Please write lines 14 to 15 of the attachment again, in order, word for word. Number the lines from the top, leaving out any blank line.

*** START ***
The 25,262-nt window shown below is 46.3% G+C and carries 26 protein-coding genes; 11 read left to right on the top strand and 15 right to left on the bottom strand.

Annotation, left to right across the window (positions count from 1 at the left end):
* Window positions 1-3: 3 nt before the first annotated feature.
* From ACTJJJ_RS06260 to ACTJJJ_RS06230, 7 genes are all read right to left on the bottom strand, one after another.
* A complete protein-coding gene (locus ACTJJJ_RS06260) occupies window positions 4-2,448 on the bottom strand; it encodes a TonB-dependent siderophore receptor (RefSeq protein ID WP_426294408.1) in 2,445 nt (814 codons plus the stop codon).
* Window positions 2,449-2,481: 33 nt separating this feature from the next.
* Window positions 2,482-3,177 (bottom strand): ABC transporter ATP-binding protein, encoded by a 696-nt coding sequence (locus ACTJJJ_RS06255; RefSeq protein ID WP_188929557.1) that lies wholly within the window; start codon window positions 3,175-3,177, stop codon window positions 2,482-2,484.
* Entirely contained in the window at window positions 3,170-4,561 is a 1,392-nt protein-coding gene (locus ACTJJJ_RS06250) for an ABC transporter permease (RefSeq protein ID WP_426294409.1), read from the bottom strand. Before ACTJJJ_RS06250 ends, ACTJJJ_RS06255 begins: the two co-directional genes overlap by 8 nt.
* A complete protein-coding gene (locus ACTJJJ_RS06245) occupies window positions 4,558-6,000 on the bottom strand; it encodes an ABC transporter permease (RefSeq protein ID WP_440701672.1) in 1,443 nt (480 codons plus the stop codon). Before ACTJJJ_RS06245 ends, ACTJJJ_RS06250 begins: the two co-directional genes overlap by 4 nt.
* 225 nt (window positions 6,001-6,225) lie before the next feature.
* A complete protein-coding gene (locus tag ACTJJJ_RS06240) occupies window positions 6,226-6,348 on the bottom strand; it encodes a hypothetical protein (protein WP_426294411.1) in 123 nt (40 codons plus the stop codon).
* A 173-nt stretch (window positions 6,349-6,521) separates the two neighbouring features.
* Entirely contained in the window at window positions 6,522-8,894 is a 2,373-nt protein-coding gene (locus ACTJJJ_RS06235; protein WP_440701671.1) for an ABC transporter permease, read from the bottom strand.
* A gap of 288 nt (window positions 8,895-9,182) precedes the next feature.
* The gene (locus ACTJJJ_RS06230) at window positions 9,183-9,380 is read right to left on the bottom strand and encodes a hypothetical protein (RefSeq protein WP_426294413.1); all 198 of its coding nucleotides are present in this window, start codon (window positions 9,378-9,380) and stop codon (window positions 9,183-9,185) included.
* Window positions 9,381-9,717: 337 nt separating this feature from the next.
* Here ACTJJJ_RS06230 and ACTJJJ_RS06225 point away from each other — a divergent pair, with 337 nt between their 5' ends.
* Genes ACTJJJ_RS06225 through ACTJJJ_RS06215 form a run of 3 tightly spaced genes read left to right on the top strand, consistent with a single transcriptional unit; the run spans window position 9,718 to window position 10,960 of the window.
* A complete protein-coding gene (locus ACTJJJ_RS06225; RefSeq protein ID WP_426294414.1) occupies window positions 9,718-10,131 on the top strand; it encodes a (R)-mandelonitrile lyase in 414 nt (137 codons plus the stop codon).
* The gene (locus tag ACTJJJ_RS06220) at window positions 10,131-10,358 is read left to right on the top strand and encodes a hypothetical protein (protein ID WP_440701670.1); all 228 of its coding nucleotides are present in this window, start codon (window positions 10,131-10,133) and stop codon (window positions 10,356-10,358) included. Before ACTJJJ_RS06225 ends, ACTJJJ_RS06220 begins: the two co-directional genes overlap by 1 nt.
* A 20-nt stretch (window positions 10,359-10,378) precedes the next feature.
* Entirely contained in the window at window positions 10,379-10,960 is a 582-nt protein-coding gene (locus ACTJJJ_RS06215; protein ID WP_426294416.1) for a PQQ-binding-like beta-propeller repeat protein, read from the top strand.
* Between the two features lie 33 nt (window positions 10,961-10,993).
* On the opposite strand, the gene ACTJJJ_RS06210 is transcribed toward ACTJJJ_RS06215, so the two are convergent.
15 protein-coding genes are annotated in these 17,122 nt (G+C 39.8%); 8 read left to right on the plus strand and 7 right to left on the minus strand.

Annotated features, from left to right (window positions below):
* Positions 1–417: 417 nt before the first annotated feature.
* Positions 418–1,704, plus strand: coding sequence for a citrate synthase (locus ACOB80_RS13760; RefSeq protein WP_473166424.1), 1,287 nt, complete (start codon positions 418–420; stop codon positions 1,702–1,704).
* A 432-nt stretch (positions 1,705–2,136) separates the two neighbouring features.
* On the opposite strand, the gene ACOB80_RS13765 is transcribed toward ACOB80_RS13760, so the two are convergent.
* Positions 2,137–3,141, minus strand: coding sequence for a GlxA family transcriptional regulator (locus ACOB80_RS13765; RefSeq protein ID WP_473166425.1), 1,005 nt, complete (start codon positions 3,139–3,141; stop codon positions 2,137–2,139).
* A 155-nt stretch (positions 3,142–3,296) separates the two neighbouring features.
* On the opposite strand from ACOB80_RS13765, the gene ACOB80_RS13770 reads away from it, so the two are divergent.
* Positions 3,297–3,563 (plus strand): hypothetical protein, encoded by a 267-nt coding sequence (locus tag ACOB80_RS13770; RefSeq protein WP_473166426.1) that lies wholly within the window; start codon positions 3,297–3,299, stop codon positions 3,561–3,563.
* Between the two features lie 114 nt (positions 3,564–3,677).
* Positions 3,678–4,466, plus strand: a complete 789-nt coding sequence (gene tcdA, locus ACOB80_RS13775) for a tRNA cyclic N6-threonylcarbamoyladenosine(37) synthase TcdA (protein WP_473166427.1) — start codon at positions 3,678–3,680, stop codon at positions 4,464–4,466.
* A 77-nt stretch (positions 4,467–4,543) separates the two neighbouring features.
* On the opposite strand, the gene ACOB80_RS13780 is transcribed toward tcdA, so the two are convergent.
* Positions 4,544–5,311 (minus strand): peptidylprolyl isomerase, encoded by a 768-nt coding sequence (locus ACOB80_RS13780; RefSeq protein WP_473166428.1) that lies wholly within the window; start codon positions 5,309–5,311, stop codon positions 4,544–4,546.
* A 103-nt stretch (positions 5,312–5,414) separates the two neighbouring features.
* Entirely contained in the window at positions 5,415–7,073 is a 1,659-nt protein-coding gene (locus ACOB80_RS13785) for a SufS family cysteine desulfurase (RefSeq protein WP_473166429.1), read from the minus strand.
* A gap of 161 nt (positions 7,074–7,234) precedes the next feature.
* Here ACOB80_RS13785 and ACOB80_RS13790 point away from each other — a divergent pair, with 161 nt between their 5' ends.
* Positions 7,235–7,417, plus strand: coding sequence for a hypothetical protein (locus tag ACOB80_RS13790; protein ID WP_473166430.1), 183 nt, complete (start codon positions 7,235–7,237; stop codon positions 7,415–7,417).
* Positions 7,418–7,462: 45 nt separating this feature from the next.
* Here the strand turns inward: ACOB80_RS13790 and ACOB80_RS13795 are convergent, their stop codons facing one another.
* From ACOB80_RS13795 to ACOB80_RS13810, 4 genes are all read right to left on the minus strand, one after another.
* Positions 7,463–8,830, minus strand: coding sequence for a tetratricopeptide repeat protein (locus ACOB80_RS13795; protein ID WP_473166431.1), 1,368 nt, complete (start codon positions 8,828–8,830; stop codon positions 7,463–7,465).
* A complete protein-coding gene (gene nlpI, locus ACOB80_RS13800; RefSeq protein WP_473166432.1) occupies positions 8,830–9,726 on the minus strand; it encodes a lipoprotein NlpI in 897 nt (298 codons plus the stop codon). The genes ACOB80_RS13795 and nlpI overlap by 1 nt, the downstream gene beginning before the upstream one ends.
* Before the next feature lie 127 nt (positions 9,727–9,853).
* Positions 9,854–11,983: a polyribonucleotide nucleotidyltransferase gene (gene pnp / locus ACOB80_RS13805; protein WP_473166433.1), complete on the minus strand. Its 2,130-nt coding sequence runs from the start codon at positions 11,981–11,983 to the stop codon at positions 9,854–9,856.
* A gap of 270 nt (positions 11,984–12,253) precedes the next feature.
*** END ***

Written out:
* A gap of 288 nt (window positions 8,895-9,182) precedes the next feature.
* The gene (locus ACTJJJ_RS06230) at window positions 9,183-9,380 is read right to left on the bottom strand and encodes a hypothetical protein (RefSeq protein WP_426294413.1); all 198 of its coding nucleotides are present in this window, start codon (window positions 9,378-9,380) and stop codon (window positions 9,183-9,185) included.